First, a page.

Many men use bodybuilding supplements before, during, and after workouts to increase the potential for building and keeping muscle, while burning fat. These bodybuilding supplements often contain high levels of caffeine and other various chemicals to keep energy levels high during a tiring workout. Some men find it hard to work out without these supplements. However, it might get a little easier to ditch the supplements now that a new study published in Nature has linked these magical muscle pills to an increased risk of testicular cancer.
Rates of testicular cancer have increased over the past few decades – with many academics pointing to genes and family history as likely risk factors for development of the cancer. However, these factors alone cannot explain the increased rates of this serious form of cancer. From 1975 to 2011 – cases of testicular cancer in men rose from 3.7 to 5.9 for every hundred thousand men. Bodybuilding supplements may explain some of this increase, especially the steroid androstenedione (“andro”), which is currently banned in the United States after a long and illustrious history of buffing up our professional athletes. The chemical drastically increases serum testosterone levels in men – while also increasing estrogen, which may lead to unwanted side effects.
According to the researchers, “The observed relationship was strong… If you used at an earlier age, you had a higher risk. If you used them longer, you had a higher risk. If you used multiple types, you had a higher risk.” The team conducted a series of 900 interviews on 356 men who had been diagnosed with testicular germ cell cancer and 513 cancer-free men. The survey was not focused solely on supplement use either – the researchers asked various questions about activity levels, drinking and smoking habits, family history of cancer, and injuries to the groin. Use of supplements was also defined pretty broadly, and troublingly low compared to how many men use bodybuilding supplements. The standard for use was defined only as consuming one or more supplements a week for at least four weeks in a row or more. The chemical makeup of the supplements was not explored either – which makes the study quite broad. Androstenedione and creatinine were only mentioned as possible ingredients in the supplements the subjects reported taking.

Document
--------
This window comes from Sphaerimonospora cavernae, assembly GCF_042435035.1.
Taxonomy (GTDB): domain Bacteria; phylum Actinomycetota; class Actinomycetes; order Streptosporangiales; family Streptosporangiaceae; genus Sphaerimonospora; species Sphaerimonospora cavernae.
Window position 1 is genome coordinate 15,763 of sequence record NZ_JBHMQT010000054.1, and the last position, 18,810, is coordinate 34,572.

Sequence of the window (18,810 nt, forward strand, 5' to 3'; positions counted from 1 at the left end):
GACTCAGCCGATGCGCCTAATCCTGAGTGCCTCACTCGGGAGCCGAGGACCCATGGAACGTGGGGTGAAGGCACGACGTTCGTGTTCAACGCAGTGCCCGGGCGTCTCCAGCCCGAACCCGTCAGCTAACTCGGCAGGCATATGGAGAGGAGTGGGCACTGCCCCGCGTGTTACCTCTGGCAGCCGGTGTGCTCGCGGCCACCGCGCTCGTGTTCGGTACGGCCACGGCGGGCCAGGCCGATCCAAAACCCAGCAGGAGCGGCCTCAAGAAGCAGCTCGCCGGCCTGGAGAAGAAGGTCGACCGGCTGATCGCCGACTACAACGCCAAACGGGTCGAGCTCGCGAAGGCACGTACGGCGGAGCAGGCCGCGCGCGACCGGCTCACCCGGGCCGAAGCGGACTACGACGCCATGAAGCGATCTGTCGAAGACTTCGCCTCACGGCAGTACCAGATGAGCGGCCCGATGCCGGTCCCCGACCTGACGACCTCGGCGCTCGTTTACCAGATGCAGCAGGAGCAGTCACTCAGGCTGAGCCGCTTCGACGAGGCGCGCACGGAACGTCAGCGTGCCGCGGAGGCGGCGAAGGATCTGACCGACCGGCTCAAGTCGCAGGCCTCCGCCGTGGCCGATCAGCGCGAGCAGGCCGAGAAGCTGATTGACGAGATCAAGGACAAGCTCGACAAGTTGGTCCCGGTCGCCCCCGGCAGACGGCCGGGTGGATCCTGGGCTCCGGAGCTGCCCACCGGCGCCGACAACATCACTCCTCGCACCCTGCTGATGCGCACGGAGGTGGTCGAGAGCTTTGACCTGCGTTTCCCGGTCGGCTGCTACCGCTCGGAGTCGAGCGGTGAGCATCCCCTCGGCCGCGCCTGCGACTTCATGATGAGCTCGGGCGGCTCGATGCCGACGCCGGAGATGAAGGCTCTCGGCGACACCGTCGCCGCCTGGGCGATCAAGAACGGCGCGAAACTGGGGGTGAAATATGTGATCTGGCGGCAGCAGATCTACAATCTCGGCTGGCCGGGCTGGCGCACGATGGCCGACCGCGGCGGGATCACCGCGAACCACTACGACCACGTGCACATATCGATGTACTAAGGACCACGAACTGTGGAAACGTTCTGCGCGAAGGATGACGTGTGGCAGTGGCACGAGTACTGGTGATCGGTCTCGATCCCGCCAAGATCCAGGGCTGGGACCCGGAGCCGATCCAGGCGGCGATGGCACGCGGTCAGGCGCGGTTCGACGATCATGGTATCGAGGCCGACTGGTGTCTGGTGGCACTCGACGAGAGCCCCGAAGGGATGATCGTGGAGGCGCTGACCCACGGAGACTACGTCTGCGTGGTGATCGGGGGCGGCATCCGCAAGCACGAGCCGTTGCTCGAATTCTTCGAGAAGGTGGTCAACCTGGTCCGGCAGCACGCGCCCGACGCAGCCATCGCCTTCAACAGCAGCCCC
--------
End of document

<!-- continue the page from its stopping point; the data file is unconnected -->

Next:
The researchers warned that further large-scale clinical studies would need to be conducted to potentially establish a causal relationship between these bodybuilding supplements and testicular cancer. The link now is simply correlative, which means that the evidence is too scarce to actually show that one factor causes another. Instead, the two variables are only observed to occur together.
Of course, further research into the cancer risk of bodybuilding supplements is not being welcomed by all. The supplement industry, which we have written about for years, collected over $13 billion dollars in sales in 2013. It is still lightly regulated with little safety oversight into what it sells for American consumption. And just recently, “natural supplements” have made the news for containing (or not containing) ingredients other than what had been advertised. Synthetic amphetamines have been found in weight-loss supplements, and strange chemicals similar to Viagra have been found in “performance-enhancing” male supplements. As the above study and our former blogs on the subject point out, you take a roll of the dice each time you pop a supplement from Wal-Mart or GNC. Until the industry is regulated, it may be a good idea to stick to tried and true methods for achieving your goals instead of looking for an “all-natural” shortcut.